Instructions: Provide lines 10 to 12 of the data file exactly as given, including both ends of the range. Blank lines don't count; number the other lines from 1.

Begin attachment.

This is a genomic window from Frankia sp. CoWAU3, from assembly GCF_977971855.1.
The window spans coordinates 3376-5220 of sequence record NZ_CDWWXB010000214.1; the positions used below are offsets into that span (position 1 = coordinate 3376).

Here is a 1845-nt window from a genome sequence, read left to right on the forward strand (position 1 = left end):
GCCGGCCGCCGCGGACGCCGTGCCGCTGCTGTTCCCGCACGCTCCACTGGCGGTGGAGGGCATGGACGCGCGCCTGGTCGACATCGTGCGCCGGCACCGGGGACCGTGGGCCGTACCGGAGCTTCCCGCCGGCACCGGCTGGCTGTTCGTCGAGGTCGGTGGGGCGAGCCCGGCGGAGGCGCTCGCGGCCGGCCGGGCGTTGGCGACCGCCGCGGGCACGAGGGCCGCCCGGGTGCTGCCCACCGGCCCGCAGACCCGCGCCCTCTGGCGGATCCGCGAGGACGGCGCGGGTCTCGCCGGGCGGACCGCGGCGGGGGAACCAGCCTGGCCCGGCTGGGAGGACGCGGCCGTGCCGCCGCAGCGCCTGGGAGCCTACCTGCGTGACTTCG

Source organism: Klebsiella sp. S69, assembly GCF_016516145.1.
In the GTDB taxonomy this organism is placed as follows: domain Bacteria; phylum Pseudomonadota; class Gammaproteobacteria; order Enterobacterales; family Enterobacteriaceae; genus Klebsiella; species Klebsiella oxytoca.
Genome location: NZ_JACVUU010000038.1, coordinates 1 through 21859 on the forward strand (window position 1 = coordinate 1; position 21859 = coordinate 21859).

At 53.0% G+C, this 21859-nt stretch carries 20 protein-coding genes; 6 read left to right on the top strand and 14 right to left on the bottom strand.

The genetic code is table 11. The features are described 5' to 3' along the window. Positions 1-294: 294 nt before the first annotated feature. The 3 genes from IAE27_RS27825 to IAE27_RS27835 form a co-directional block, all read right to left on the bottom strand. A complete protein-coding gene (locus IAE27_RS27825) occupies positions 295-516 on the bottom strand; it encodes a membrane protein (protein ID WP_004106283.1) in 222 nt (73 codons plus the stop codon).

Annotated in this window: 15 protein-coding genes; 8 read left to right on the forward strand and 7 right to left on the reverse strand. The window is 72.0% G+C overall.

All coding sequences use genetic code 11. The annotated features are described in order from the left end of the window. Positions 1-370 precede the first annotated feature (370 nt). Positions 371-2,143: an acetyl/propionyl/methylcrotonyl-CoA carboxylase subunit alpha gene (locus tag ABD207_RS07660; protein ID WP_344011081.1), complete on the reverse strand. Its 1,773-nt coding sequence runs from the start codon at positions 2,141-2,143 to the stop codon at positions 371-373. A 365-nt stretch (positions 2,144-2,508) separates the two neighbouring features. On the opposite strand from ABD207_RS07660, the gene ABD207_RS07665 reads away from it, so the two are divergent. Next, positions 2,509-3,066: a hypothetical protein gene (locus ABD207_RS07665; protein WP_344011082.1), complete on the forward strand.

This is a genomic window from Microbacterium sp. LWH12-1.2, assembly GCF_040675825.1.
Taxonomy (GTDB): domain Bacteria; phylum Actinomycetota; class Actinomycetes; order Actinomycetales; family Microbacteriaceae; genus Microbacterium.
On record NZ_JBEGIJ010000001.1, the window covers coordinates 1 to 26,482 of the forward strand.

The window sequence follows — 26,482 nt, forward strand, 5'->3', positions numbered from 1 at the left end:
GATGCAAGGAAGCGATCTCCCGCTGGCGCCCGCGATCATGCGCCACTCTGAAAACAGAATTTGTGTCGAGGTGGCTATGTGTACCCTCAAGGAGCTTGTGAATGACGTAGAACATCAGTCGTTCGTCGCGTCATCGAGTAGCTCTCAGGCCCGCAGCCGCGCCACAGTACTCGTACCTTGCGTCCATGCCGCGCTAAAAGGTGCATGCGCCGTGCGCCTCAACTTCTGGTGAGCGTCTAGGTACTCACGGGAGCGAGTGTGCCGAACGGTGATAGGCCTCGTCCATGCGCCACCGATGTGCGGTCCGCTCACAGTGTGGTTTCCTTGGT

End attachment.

Annotated in this window: 15 protein-coding genes; 8 read left to right on the forward strand and 7 right to left on the reverse strand. The window is 72.0% G+C overall.

All coding sequences use genetic code 11. The annotated features are described in order from the left end of the window. Positions 1-370 precede the first annotated feature (370 nt). Positions 371-2,143: an acetyl/propionyl/methylcrotonyl-CoA carboxylase subunit alpha gene (locus tag ABD207_RS07660; protein ID WP_344011081.1), complete on the reverse strand. Its 1,773-nt coding sequence runs from the start codon at positions 2,141-2,143 to the stop codon at positions 371-373. A 365-nt stretch (positions 2,144-2,508) separates the two neighbouring features. On the opposite strand from ABD207_RS07660, the gene ABD207_RS07665 reads away from it, so the two are divergent. Next, positions 2,509-3,066: a hypothetical protein gene (locus ABD207_RS07665; protein WP_344011082.1), complete on the forward strand.

This is a genomic window from Microbacterium sp. LWH12-1.2, assembly GCF_040675825.1.